Can you please explain what a grant of representation is, in regards to a will, and how it works. My grandmother has just passed on, and she left a will, but I am being told that the grant of representation needs to happen, before her estate can be distributed to us.
The Answer from Solicitors Online
What is a grant of representation?
A grant of representation is a court order and evidence of a person’s right to deal with the deceased’s estate. The person who is given this right, is regarded as the personal representative of the deceased’s estate and is to distribute the estate in accordance with the will of the deceased.
For a grant of representation to be given out, an application must be made to the court.
There are three types of grant:
(a) Probate. This is the issue of grant of representation to an “Executor”, a person appointed in the will of the deceased as having the role of distributing the estate, or a codcil (an attached document to the will signed formerly signed by the deceased)
(b) Letters of Administration with will annexed. This grant is appropriate where there is a will but for some reason it is not possible to make a grant of probate to an Executor.
(c) Letters of Administration. This grant, often called ‘simple administration’, is issued where the deceased died intestate. Meaning the deceased died without leaving a valid will, or only a partial will, that did not cover all the property that she owned.
What are the rules regarding bringing a claim for inheritance in relation to a will?
For an applicant to be successful in bringing a claim:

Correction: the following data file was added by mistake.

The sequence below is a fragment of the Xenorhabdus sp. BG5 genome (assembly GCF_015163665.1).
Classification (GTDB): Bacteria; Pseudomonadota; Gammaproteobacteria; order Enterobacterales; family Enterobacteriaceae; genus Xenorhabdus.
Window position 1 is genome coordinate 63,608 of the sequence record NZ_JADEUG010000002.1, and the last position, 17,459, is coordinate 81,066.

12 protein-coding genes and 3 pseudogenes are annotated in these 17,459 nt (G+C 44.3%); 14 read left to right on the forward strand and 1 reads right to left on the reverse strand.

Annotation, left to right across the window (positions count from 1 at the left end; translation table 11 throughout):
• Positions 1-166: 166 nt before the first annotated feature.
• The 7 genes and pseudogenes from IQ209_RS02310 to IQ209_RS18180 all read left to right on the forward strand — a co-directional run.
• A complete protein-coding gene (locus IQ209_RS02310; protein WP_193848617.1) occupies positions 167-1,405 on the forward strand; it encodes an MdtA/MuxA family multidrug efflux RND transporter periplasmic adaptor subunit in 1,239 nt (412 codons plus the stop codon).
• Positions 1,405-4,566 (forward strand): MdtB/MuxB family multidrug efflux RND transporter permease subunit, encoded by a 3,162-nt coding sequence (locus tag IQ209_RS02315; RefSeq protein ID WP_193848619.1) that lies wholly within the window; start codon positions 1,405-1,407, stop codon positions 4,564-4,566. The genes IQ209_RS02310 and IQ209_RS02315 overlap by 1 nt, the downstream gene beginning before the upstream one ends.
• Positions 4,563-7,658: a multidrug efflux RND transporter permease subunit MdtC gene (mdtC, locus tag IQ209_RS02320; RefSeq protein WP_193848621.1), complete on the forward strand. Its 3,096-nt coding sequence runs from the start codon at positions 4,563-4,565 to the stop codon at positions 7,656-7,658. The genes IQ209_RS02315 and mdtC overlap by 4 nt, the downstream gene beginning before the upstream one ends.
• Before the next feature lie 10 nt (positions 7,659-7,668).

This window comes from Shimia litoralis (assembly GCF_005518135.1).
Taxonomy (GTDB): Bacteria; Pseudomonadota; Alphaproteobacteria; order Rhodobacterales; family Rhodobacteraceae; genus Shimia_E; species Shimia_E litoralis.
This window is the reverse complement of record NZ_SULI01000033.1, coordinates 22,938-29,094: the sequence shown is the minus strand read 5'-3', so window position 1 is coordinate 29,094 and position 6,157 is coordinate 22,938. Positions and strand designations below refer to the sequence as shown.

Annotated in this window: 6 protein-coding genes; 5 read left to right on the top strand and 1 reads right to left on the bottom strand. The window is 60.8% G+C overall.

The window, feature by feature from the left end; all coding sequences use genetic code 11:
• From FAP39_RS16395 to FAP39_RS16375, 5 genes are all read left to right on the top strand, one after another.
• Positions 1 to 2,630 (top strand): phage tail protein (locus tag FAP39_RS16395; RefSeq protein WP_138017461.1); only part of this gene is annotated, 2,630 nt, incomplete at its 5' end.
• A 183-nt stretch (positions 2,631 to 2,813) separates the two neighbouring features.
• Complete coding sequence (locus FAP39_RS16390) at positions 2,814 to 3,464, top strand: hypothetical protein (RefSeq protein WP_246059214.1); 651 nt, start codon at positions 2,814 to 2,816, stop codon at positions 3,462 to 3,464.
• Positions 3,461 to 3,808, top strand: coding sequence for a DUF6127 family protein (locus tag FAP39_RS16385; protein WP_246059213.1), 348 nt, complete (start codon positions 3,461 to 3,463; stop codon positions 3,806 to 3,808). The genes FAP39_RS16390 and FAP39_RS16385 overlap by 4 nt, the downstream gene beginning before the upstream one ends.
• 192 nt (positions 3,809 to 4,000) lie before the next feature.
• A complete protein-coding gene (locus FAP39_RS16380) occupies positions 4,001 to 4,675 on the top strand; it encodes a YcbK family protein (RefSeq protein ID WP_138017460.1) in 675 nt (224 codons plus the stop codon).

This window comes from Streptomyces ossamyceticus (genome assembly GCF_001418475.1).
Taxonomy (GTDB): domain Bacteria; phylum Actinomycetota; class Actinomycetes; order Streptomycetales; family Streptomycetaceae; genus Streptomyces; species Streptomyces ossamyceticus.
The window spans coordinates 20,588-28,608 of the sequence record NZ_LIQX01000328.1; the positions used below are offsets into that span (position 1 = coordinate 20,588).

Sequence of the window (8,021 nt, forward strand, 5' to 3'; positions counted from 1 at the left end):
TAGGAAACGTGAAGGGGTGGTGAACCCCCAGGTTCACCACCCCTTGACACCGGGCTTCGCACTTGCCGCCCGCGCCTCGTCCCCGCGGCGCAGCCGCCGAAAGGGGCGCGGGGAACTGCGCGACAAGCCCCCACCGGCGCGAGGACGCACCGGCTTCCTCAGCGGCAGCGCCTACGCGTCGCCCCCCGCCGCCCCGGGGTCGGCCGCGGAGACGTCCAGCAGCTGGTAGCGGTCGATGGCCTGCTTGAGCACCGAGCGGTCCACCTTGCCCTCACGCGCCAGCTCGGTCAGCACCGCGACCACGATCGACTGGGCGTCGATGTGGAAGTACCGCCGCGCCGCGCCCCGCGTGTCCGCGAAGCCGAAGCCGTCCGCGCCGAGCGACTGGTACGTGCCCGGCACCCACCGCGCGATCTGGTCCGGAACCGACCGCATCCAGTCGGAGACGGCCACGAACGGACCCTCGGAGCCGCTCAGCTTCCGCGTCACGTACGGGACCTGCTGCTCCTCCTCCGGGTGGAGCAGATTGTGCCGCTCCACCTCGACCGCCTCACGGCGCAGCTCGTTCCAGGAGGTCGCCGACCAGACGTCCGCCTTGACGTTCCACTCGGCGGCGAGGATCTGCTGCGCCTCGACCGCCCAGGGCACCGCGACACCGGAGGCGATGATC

(a) The applicant must apply within the time limit – this is within six months from confirmation of the personal representative of the deceased’s estate taking place. This is known as the grant of representation.
(b) The applicant must meet the criteria of people stated in Section 1(1) of the Inheritance (Provision for Family and Dependants) Act 1975, who can make a claim in regards to Inheritance.
(c) The person bringing the claim must prove to the court that the will of the deceased or intestacy, does not make reasonable financial provisions for them.
Grant of representation and Executors
Executors are personal representatives that the deceased named in their will or codicil. An Executor has full authority to deal with the deceased’s property even without a grant by the court. However a grant of representation known as a probate for Executors, acts as confirmation of the Executor’s role, and is also acceptable legal proof of their role.
If a firm of Solicitors have been appointed as the Executors in a will, it will be the partners at the date of the will or codicil who are entitled to act as Executors. If a will specifies that the Executor has been appointed only for specific parts of the deceased’s estate only, the grant of representation that a court gives to the Executor will contain the same limits, meaning that they can only act for property as so far as the grant of representative states and they will not have authority over all of the deceased’s estate.
Grant of representation and Administrators
Administrators administer the estate of the deceased in the case that a person dies without a will, known as intestate. A grant of representation is needed to give an Administrator the authority to administrator an estate.
Without a grant of representation, an Administrator does not have the legal authority to distribute the estate of the deceased. Only actions taken by an Administrator after the court has given them a grant of representation will be legally valid.
If you require further advice on grant of representation regarding a will, or Executors and Administrators you can speak to one of our Wills and Probate Solicitors online right now.